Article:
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Daughters of Artemis; the huntress in the Middle Ages and Renaissance.


Daughters of Artemis; the huntress in the Middle Ages and Renaissance.

Almond, Richard.

D.S. Brewer


202 pages




Independent historian Almond argues for the participation of medieval and Renaissance women in hunting activities. His introduction stresses the lack of recent work on this topic. Therefore, he begins with an overview of representations of the mythological huntress Artemis/Diana. He then discusses the ways in which women are known to have hunted, primarily involving hawking by noble women and the trapping of small game by peasant women. His chapter on hunting and sin looks at literary and religious use of the topos of hunting, including the descent of humans to a state of animal behavior, characterized by unbridled sex, abandonment of civilization and savage hunting by both "wild" men and women. The parameters of "hunting" are very wide, both in time and subject. While Almond states that the period he is looking at is 1300 to 1700, many of his quotations are from twelfth-century authors. He includes the undoubted female tasks to preparing and cooking meat as aspects of hunting. This latter distracts from the less familiar information on women's role in capturing and dispatching game, for which Almond provides much evidence. The book is illustrated with a number of colored plates.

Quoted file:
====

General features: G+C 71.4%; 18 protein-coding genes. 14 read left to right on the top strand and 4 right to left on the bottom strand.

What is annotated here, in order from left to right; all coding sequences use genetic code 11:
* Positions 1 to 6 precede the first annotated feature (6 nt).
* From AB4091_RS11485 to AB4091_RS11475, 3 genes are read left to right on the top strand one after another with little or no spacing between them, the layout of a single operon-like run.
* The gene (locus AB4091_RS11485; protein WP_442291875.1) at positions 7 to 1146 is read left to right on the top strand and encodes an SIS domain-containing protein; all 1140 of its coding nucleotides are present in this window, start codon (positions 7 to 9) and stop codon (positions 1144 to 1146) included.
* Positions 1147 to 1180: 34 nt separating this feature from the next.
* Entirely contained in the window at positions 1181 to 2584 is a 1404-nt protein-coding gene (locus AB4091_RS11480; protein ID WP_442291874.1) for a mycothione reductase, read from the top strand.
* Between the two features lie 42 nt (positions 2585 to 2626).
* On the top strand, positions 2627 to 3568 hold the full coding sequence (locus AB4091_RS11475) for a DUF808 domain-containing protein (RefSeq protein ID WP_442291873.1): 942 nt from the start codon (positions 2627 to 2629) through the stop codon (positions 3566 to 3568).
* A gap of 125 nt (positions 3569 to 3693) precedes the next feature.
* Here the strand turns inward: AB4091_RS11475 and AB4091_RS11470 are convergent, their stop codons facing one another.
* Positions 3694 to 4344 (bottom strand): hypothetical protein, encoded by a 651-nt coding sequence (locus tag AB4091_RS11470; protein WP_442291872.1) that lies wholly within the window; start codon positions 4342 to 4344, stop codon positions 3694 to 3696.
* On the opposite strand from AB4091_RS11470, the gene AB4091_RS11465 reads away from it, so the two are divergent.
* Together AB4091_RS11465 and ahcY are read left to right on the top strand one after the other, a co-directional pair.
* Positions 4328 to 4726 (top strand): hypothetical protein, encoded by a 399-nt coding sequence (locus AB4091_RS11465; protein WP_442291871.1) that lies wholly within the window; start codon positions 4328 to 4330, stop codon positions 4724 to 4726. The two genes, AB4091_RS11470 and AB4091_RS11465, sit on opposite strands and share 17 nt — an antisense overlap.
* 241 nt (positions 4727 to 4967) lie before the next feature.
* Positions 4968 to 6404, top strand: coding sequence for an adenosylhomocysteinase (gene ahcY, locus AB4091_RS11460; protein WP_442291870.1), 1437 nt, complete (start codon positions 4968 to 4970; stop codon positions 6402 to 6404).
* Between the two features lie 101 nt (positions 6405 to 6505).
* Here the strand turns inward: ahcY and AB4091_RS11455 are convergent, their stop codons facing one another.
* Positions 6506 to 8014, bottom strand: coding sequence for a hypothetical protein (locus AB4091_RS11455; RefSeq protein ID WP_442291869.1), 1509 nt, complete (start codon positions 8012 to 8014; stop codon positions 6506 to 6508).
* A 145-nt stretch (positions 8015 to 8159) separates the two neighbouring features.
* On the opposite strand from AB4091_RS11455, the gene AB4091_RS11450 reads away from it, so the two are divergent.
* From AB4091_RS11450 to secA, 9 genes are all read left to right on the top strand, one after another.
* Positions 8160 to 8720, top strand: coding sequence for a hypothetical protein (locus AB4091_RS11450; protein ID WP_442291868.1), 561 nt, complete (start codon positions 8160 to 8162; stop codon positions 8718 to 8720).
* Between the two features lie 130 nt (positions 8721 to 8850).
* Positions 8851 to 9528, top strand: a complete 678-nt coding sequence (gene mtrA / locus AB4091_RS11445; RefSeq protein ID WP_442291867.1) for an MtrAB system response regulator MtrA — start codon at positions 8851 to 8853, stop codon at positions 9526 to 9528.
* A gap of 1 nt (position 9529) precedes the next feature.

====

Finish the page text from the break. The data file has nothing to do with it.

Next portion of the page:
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Publication:SciTech Book News
Article Type:Brief article
Date:Sep 1, 2010
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